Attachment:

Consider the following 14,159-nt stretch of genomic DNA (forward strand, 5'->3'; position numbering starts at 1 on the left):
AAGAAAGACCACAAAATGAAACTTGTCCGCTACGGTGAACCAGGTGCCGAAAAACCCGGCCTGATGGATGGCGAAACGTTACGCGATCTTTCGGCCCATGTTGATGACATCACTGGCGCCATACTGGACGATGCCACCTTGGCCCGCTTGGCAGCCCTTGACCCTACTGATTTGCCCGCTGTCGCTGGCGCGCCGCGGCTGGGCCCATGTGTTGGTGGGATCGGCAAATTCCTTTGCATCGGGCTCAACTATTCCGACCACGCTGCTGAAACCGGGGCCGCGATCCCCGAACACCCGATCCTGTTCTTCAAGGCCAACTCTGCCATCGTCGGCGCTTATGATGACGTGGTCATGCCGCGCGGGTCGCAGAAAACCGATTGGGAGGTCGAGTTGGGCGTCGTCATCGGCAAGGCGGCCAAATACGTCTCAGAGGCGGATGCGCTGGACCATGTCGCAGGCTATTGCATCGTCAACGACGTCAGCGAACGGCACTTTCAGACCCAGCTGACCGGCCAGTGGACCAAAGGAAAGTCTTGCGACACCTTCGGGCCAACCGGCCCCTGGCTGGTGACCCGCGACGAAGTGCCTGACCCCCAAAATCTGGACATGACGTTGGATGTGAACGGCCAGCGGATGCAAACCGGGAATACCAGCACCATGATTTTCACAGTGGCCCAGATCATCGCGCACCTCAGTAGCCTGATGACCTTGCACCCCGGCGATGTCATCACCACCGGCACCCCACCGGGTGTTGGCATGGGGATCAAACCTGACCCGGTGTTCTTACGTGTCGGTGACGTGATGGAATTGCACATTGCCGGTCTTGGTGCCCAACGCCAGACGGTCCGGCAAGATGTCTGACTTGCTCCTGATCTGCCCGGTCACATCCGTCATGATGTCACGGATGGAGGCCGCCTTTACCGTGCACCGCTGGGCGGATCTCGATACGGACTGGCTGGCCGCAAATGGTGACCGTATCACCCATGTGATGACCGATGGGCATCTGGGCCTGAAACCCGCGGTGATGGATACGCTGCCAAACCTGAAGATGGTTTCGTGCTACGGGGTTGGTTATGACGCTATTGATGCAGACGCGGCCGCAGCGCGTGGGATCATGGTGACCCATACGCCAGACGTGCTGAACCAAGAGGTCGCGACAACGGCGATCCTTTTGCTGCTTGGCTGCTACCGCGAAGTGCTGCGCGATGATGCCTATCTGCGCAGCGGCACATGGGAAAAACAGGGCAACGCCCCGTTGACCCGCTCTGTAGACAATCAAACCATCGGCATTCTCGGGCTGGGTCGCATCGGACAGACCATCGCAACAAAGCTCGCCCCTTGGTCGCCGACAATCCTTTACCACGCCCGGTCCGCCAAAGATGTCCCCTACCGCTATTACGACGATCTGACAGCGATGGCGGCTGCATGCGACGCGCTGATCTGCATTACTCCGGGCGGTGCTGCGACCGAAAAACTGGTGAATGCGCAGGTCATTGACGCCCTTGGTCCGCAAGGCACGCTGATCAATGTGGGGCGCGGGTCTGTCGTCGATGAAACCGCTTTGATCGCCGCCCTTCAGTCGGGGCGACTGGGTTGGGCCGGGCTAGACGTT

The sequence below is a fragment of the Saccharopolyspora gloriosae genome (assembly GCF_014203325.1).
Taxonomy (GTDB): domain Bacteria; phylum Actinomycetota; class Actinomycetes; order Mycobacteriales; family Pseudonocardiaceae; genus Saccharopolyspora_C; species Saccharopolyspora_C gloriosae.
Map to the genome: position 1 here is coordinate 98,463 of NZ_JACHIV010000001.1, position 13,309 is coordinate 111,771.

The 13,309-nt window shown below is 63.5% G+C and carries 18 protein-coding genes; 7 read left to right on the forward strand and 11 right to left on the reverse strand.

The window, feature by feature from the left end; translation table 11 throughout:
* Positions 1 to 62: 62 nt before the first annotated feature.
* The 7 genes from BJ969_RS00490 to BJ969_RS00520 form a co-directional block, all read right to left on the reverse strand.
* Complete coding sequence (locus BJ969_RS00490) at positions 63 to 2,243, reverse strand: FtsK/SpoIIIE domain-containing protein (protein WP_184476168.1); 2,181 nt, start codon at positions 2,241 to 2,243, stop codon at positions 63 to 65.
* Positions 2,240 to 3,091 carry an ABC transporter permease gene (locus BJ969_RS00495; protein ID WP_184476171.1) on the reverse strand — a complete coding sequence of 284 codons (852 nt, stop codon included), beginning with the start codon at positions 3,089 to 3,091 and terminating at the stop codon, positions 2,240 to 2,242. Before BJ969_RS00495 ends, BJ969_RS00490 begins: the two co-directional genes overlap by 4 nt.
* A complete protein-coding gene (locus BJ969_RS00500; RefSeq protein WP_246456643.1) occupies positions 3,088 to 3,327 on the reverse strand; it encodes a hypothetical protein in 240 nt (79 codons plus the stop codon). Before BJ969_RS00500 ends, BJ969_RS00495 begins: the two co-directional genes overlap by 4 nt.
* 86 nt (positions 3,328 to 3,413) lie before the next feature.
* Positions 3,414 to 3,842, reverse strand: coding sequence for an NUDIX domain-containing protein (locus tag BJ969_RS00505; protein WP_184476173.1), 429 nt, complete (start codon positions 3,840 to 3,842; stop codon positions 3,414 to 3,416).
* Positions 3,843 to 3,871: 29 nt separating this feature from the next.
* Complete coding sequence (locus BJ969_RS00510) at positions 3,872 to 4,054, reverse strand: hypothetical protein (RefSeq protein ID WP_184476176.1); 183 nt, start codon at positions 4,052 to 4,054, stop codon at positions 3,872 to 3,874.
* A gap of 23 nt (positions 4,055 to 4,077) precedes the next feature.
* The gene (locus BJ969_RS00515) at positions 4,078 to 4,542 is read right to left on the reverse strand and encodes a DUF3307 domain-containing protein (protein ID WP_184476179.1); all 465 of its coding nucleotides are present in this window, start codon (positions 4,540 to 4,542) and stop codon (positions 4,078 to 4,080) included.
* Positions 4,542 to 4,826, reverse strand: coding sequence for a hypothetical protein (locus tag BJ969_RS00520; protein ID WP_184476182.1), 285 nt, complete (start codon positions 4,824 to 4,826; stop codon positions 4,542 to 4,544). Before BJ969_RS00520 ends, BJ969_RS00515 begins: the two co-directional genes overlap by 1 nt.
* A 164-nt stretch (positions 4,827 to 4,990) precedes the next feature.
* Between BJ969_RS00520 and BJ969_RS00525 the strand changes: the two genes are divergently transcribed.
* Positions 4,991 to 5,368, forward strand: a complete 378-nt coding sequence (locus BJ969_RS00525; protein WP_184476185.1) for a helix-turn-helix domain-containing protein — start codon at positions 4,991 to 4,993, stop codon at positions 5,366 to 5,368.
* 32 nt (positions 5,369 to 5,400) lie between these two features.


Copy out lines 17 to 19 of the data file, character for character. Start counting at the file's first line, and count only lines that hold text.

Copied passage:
* A gap of 23 nt (positions 4,055 to 4,077) precedes the next feature.
* The gene (locus BJ969_RS00515) at positions 4,078 to 4,542 is read right to left on the reverse strand and encodes a DUF3307 domain-containing protein (protein ID WP_184476179.1); all 465 of its coding nucleotides are present in this window, start codon (positions 4,540 to 4,542) and stop codon (positions 4,078 to 4,080) included.
* Positions 4,542 to 4,826, reverse strand: coding sequence for a hypothetical protein (locus tag BJ969_RS00520; protein ID WP_184476182.1), 285 nt, complete (start codon positions 4,824 to 4,826; stop codon positions 4,542 to 4,544). Before BJ969_RS00520 ends, BJ969_RS00515 begins: the two co-directional genes overlap by 1 nt.